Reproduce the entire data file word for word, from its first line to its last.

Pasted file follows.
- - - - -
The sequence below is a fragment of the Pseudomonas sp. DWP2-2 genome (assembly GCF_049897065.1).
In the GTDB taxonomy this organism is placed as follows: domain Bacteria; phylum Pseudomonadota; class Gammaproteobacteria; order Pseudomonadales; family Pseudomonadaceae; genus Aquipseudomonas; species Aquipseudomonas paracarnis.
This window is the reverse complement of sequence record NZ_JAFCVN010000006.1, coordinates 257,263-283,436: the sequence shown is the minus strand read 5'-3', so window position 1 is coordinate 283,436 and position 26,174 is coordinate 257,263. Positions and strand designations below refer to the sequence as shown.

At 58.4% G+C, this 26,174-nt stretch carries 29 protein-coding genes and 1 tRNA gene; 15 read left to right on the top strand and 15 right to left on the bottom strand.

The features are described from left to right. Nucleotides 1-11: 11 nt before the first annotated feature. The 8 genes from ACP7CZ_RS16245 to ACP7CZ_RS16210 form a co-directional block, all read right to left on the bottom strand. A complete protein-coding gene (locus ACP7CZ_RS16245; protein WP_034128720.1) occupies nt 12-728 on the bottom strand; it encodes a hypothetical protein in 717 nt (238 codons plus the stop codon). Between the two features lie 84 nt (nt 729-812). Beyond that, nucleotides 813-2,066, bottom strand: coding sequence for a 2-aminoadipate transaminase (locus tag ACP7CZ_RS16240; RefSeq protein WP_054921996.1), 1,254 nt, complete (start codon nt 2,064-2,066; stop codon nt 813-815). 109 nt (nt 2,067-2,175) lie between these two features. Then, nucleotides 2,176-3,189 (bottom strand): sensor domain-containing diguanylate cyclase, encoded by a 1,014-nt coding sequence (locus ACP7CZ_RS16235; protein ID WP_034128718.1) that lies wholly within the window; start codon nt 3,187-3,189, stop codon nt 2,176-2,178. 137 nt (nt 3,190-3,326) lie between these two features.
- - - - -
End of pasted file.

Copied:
The sequence below is a fragment of the Pseudomonas sp. DWP2-2 genome (assembly GCF_049897065.1).
In the GTDB taxonomy this organism is placed as follows: domain Bacteria; phylum Pseudomonadota; class Gammaproteobacteria; order Pseudomonadales; family Pseudomonadaceae; genus Aquipseudomonas; species Aquipseudomonas paracarnis.
This window is the reverse complement of sequence record NZ_JAFCVN010000006.1, coordinates 257,263-283,436: the sequence shown is the minus strand read 5'-3', so window position 1 is coordinate 283,436 and position 26,174 is coordinate 257,263. Positions and strand designations below refer to the sequence as shown.

At 58.4% G+C, this 26,174-nt stretch carries 29 protein-coding genes and 1 tRNA gene; 15 read left to right on the top strand and 15 right to left on the bottom strand.

The features are described from left to right. Nucleotides 1-11: 11 nt before the first annotated feature. The 8 genes from ACP7CZ_RS16245 to ACP7CZ_RS16210 form a co-directional block, all read right to left on the bottom strand. A complete protein-coding gene (locus ACP7CZ_RS16245; protein WP_034128720.1) occupies nt 12-728 on the bottom strand; it encodes a hypothetical protein in 717 nt (238 codons plus the stop codon). Between the two features lie 84 nt (nt 729-812). Beyond that, nucleotides 813-2,066, bottom strand: coding sequence for a 2-aminoadipate transaminase (locus tag ACP7CZ_RS16240; RefSeq protein WP_054921996.1), 1,254 nt, complete (start codon nt 2,064-2,066; stop codon nt 813-815). 109 nt (nt 2,067-2,175) lie between these two features. Then, nucleotides 2,176-3,189 (bottom strand): sensor domain-containing diguanylate cyclase, encoded by a 1,014-nt coding sequence (locus ACP7CZ_RS16235; protein ID WP_034128718.1) that lies wholly within the window; start codon nt 3,187-3,189, stop codon nt 2,176-2,178. 137 nt (nt 3,190-3,326) lie between these two features.